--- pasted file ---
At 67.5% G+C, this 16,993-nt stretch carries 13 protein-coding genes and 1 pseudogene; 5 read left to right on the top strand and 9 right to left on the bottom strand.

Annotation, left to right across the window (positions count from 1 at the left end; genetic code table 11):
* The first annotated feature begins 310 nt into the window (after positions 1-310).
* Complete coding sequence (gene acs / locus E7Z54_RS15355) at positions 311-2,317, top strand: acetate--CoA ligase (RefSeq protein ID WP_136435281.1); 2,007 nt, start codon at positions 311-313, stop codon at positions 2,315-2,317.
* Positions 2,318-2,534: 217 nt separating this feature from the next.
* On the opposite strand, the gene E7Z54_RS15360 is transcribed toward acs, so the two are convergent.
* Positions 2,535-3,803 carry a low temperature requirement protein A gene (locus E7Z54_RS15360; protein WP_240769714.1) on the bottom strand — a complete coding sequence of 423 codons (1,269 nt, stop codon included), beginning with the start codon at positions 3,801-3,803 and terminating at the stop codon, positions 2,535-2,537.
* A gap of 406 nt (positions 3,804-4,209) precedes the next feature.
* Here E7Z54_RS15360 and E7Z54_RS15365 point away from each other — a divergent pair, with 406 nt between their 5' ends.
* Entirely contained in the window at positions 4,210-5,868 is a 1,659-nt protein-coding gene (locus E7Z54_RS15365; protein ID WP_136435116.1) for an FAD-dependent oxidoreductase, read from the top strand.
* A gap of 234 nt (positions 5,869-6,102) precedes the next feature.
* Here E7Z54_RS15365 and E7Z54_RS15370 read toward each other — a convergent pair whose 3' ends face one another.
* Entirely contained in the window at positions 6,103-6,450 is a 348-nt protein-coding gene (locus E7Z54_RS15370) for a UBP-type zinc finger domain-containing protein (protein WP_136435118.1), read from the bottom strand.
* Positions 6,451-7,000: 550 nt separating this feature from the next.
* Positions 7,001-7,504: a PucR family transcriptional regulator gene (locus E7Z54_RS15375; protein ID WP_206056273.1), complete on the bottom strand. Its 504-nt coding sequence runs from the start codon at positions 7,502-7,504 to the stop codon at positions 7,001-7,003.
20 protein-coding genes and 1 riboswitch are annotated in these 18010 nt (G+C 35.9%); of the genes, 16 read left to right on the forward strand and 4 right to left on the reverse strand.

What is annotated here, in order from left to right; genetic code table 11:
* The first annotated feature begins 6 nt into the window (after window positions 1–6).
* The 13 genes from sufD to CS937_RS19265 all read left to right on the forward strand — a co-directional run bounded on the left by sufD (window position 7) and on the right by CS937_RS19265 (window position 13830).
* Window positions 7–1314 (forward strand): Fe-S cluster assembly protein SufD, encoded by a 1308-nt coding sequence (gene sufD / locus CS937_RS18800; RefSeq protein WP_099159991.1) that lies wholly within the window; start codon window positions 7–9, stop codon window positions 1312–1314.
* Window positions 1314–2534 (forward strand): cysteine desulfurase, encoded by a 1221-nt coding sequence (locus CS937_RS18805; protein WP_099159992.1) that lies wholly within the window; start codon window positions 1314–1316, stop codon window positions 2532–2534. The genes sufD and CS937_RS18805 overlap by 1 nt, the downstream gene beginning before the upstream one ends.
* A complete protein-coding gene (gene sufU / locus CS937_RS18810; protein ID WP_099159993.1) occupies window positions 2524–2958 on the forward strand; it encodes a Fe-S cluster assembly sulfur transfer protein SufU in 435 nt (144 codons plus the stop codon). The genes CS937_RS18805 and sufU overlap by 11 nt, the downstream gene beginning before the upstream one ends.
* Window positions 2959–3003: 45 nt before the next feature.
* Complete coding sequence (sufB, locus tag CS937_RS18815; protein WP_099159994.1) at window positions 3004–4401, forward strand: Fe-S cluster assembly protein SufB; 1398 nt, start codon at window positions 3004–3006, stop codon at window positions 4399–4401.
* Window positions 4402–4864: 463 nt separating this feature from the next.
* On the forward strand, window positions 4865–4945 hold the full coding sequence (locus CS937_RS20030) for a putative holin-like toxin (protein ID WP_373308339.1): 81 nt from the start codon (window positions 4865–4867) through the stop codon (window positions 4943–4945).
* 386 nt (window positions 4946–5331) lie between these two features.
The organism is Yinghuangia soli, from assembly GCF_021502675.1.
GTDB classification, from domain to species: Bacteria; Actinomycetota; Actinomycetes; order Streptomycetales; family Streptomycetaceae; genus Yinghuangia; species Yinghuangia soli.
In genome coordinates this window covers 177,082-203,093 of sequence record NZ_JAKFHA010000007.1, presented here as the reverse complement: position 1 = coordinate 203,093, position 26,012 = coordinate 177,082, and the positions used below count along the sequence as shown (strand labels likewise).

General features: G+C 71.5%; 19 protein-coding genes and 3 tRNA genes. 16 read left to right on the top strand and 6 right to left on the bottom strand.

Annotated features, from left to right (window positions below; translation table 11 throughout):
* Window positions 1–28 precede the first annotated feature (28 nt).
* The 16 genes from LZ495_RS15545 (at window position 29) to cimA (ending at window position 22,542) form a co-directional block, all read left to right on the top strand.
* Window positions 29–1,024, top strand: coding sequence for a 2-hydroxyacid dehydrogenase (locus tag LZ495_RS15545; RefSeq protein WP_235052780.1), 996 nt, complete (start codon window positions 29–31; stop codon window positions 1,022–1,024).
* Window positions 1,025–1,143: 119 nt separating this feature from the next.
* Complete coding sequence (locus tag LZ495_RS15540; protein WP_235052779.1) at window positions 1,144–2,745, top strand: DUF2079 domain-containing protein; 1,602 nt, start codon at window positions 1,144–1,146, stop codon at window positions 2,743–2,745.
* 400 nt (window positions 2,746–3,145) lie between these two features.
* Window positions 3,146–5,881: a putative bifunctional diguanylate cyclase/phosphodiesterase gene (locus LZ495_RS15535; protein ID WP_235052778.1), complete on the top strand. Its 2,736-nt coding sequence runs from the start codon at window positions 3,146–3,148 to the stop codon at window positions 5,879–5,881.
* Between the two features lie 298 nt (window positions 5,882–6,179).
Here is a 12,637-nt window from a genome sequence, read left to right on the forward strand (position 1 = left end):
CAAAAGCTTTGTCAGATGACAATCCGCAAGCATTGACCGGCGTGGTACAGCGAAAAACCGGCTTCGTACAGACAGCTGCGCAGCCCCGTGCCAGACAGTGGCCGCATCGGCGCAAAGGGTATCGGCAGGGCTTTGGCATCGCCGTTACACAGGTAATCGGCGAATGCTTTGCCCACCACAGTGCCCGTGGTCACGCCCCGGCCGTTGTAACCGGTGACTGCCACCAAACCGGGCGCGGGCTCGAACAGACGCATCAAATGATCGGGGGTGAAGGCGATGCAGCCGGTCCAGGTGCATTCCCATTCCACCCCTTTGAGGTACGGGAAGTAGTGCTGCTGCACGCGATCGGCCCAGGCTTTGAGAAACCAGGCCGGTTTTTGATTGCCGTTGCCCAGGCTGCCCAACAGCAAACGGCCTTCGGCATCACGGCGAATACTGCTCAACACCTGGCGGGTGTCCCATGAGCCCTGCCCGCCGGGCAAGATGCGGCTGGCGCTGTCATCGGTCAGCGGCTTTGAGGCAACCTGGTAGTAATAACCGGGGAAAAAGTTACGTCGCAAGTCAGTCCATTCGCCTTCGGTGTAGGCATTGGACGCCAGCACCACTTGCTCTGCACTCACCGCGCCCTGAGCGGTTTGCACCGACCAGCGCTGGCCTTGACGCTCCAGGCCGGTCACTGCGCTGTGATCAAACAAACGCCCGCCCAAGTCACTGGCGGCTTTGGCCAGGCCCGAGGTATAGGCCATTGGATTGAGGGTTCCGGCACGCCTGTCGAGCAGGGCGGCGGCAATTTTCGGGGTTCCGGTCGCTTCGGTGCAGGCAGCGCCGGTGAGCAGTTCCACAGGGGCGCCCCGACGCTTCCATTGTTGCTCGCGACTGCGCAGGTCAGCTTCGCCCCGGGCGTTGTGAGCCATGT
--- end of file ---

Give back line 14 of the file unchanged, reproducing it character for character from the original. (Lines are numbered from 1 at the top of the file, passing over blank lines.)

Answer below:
* Positions 6,451-7,000: 550 nt separating this feature from the next.